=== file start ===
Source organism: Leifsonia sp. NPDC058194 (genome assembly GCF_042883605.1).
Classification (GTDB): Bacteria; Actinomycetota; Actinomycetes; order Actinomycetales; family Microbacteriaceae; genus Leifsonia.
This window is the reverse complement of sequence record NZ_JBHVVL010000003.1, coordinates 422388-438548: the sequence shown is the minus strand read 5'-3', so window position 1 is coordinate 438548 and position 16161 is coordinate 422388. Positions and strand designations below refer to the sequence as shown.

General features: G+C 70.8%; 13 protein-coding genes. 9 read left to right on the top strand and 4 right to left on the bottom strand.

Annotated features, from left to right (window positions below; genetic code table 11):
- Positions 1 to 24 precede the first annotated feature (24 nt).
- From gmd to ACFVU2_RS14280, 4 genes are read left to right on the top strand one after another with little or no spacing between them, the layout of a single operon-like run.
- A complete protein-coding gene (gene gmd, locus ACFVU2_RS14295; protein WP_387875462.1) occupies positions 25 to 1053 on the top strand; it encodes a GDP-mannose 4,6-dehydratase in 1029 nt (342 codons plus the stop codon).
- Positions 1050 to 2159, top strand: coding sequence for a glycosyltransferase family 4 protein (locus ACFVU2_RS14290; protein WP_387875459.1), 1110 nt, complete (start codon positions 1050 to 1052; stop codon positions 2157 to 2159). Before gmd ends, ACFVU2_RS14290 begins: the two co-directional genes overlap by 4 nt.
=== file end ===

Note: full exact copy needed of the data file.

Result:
Source organism: Leifsonia sp. NPDC058194 (genome assembly GCF_042883605.1).
Classification (GTDB): Bacteria; Actinomycetota; Actinomycetes; order Actinomycetales; family Microbacteriaceae; genus Leifsonia.
This window is the reverse complement of sequence record NZ_JBHVVL010000003.1, coordinates 422388-438548: the sequence shown is the minus strand read 5'-3', so window position 1 is coordinate 438548 and position 16161 is coordinate 422388. Positions and strand designations below refer to the sequence as shown.

General features: G+C 70.8%; 13 protein-coding genes. 9 read left to right on the top strand and 4 right to left on the bottom strand.

Annotated features, from left to right (window positions below; genetic code table 11):
- Positions 1 to 24 precede the first annotated feature (24 nt).
- From gmd to ACFVU2_RS14280, 4 genes are read left to right on the top strand one after another with little or no spacing between them, the layout of a single operon-like run.
- A complete protein-coding gene (gene gmd, locus ACFVU2_RS14295; protein WP_387875462.1) occupies positions 25 to 1053 on the top strand; it encodes a GDP-mannose 4,6-dehydratase in 1029 nt (342 codons plus the stop codon).
- Positions 1050 to 2159, top strand: coding sequence for a glycosyltransferase family 4 protein (locus ACFVU2_RS14290; protein WP_387875459.1), 1110 nt, complete (start codon positions 1050 to 1052; stop codon positions 2157 to 2159). Before gmd ends, ACFVU2_RS14290 begins: the two co-directional genes overlap by 4 nt.